Datasets: Recording identical, or similar, sceneries under different lightning or environmental conditions is a challenging task. Large scale datasets for identical sceneries under different lightning conditions are currently scarce. The Deep Portrait Relighting Dataset [zhou2019deep] is based on the CelebA-HQ [karras2018progressive] dataset and contains human faces under different illumination conditions. However, the re-illumination has been added synthetically. Regarding the latter constraint, we instead used the Extended Yale Face Database B [GeBeKr01], which is a dataset of real human faces with real illumination changes. While cross-seasons correspondence datasets prepared according to [larsson2019cross] and based on RobotCar [RobotCarDatasetIJRR] and CMU Visual Localization [badino2011visual] could potentially be used for our investigation, the correspondences are usually not exact enough to have an identical scene under different conditions. Moreover, dominantly visible changing vehicles on the streets induce a large difference in the images. Alternative datasets such as St. Lucia Multiple Times of Day [Glover2010ICRA] and Nordland [olid2018single] suffer from similar problems. However, these datasets stem from the image correspondence search, place recognition and SLAM community. We adopt the Webcam Clip Art [lalonde-siggraph-asia-09] to include a dataset for the exterior environment with changing seasons and day times instead. The latter contains webcam images of outdoor regions from different places all over the world.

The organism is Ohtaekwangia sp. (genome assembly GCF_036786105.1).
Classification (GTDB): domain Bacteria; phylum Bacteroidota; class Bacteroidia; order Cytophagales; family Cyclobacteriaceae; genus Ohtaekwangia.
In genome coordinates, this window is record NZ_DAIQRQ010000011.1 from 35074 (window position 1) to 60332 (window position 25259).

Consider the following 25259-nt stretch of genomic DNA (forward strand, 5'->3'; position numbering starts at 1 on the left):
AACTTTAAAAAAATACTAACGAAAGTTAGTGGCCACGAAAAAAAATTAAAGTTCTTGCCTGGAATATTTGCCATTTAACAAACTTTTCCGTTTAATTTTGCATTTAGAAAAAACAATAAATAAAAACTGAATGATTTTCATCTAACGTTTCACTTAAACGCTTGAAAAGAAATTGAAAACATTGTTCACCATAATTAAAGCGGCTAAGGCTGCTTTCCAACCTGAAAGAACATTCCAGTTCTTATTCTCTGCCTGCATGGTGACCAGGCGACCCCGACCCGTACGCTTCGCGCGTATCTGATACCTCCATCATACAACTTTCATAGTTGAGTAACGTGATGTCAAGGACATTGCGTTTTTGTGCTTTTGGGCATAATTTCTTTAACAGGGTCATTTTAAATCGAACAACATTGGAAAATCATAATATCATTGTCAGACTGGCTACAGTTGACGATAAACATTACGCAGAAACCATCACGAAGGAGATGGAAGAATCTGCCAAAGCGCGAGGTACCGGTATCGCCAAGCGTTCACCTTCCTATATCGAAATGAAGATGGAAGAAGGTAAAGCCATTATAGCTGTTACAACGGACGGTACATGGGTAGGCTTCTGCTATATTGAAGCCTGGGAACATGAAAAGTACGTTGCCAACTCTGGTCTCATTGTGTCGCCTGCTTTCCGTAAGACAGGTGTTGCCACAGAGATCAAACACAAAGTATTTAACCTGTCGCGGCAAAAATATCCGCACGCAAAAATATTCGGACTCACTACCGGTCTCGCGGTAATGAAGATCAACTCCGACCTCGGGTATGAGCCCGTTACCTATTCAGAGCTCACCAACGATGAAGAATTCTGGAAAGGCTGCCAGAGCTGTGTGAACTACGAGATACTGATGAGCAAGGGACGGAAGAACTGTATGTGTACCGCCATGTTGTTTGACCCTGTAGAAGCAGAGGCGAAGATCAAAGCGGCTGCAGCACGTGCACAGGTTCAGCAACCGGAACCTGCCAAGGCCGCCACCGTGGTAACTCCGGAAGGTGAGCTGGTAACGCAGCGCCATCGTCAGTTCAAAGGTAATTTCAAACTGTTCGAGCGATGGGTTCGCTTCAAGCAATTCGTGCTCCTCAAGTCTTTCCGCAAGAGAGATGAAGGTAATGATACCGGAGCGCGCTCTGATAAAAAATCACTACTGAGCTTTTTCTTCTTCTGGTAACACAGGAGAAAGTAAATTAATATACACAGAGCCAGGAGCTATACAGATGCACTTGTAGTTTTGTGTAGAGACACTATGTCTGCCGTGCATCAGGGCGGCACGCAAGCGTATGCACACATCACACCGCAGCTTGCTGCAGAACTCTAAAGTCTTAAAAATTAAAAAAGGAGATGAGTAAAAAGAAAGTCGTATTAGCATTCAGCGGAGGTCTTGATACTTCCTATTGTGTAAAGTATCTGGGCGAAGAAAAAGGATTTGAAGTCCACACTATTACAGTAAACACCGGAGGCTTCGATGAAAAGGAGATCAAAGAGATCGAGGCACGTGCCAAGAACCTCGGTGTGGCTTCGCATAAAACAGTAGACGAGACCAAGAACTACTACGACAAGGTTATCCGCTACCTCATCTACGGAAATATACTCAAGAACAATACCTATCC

Consistency in latent space: Existing encoder-decoder based methods try to represent the information from multiple domains [antelmi2019sparse] or real-synthetic image-pairs [zhang2015learning]

identically in the latent space by enforcing some similarity constraints, the latent vectors should be close together. However, these approaches often force networks to reconstruct some (or all) of the images correctly in the decoder part. Forcing an encoder-decoder to represent two images (same scenery, but different lightning) identically in the latent space, yet simultaneously forcing it to reconstruct both input images correctly implies an impossibility: The decoder cannot reconstruct two different images using the same latent space. Antelmi

[antelmi2019sparse] adopted a different encoder-decoder for each domain, but as illumination changes are continuous and not discrete, we cannot have a separate encoder or decoder for each possible illumination.